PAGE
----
4. Link to your audience’s motivation

After you’ve acknowledged your audience’s common interests in being present, discuss their motivation for being there. Be specific. Using the previous example, if your audience clearly cares about wildlife preservation, discuss what can be done to help save endangered species’ from extinction.

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Don’t just give them cold, hard facts; use the facts to make a point that they can use to better themselves or the world in some way.

5. Entertain them

While not all speeches or presentations are meant to be entertaining in a comedic way, audiences will become thoroughly engaged in anecdotes that relate to the overall theme of the speech. We discussed appealing to emotions, and that’s exactly what a speaker sets out to do when he tells a story from his past or that of a well-known historical figure.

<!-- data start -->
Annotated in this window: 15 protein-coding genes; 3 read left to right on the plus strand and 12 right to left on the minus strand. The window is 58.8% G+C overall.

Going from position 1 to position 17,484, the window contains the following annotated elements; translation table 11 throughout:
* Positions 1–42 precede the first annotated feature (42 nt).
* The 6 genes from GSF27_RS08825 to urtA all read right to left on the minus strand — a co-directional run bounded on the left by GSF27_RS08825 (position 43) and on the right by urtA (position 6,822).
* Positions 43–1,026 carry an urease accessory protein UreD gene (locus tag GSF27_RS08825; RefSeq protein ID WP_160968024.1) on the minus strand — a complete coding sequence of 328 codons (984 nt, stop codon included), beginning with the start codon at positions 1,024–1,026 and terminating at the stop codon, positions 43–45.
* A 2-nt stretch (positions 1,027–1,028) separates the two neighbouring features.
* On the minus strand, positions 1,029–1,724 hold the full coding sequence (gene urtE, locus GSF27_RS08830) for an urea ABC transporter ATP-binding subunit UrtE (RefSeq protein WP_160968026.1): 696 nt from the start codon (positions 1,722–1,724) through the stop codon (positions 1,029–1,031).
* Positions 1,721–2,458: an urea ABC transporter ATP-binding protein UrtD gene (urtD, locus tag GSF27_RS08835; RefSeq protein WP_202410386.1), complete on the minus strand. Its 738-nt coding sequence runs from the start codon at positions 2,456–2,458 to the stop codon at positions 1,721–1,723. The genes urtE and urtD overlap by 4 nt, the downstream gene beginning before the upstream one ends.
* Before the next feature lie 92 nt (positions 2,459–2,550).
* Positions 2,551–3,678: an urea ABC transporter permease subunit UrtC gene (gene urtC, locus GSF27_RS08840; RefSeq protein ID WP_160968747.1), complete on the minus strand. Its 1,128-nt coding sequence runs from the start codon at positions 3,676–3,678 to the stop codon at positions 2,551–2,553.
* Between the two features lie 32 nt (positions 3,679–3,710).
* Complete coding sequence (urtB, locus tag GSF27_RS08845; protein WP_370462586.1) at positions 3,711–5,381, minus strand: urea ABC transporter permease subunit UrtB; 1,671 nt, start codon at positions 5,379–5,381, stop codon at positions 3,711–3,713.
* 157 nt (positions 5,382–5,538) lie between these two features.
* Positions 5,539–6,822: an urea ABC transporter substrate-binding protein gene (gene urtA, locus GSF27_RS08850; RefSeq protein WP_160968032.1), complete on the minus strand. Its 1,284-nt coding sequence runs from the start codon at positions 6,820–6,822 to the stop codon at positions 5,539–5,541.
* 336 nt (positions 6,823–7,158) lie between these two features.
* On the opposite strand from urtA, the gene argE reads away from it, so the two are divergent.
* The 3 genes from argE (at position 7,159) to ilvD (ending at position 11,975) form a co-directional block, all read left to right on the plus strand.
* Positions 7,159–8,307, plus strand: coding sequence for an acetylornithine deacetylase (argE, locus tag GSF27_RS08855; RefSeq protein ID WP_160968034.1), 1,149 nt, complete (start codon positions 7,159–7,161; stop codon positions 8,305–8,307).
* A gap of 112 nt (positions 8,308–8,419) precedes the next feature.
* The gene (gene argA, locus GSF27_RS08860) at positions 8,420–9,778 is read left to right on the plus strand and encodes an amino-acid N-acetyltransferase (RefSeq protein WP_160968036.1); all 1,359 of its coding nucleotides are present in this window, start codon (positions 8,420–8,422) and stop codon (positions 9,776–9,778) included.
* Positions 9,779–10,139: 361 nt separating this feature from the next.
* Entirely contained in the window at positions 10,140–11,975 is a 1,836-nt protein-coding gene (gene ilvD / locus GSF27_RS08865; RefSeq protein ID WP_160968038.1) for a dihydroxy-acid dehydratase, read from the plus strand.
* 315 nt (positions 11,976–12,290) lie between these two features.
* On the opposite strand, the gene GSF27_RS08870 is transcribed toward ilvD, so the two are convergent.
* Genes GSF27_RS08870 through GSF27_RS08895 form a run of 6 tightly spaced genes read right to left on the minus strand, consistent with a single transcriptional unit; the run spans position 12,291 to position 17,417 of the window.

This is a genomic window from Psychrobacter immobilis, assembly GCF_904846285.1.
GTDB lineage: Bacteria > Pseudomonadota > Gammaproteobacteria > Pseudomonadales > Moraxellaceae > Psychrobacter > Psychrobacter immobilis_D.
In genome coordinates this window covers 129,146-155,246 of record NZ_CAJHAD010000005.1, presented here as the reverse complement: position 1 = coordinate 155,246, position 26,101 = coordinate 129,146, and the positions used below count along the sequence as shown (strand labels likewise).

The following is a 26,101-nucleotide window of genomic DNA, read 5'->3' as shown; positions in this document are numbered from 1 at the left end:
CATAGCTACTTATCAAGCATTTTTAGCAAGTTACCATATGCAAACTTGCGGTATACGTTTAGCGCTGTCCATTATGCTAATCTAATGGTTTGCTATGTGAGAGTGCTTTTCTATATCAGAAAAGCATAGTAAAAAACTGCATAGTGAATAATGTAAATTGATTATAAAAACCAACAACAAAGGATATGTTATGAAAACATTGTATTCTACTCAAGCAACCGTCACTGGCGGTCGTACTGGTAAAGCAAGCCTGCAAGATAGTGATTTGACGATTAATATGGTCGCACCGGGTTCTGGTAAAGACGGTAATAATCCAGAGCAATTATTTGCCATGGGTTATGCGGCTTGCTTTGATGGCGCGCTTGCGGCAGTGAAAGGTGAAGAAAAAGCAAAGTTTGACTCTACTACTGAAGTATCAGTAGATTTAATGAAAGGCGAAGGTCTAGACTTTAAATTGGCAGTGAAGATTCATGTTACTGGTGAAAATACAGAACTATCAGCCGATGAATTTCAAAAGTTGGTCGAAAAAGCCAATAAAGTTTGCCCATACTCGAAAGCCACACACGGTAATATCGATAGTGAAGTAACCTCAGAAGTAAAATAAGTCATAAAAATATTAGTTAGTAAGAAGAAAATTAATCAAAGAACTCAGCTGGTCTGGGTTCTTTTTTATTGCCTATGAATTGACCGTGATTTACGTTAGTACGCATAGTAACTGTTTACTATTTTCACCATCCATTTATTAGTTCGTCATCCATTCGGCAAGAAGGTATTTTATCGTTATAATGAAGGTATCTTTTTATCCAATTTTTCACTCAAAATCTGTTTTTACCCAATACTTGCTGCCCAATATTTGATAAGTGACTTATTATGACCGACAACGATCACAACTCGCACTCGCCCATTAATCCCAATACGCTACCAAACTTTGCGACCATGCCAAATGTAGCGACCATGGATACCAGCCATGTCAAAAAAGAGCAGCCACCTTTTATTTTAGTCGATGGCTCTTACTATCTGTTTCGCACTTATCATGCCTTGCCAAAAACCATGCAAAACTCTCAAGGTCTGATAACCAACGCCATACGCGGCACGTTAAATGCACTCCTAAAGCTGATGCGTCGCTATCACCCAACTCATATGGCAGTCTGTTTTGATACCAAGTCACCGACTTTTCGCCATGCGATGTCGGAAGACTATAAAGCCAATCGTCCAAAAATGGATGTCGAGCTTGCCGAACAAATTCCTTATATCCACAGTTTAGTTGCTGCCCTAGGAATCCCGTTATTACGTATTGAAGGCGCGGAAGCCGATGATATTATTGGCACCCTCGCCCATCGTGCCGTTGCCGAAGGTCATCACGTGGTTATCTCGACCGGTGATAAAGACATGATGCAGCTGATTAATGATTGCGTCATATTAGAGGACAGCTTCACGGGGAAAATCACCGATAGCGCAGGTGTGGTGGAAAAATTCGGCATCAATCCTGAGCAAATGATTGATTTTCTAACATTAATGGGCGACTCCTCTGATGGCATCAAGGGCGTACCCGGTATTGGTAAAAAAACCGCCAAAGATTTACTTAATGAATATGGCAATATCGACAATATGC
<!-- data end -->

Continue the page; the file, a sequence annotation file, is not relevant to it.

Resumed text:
Speakers usually tell more than one story in order to show that the first one they told isn’t simply an anomaly, and that whatever outcome they’re attempting to prove will consistently reoccur, given certain circumstances.

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6. Appeal to loyalty

Just like the musician mentioning the town he’s playing in will get the audience ready to rock, speakers need to appeal to their audience’s loyalty to their country, company, product or cause. Show them how important it is that they’re present and listening to your speech by making your words hit home to each individual.

In doing so, the members of your audience will feel as if you’re speaking directly to them while you’re addressing the entire crowd.

7. Tell them the benefits of the presentation

Early on in your presentation, you should tell your audience exactly what they’ll learn, and exactly how they’ll learn it. Don’t expect them to listen if they don’t have clear-cut information to listen for. On the other hand, if they know what to listen for, they’ll be more apt to stay engaged throughout your entire presentation so they don’t miss anything.

Featured photo credit: Flickr via farm4.staticflickr.com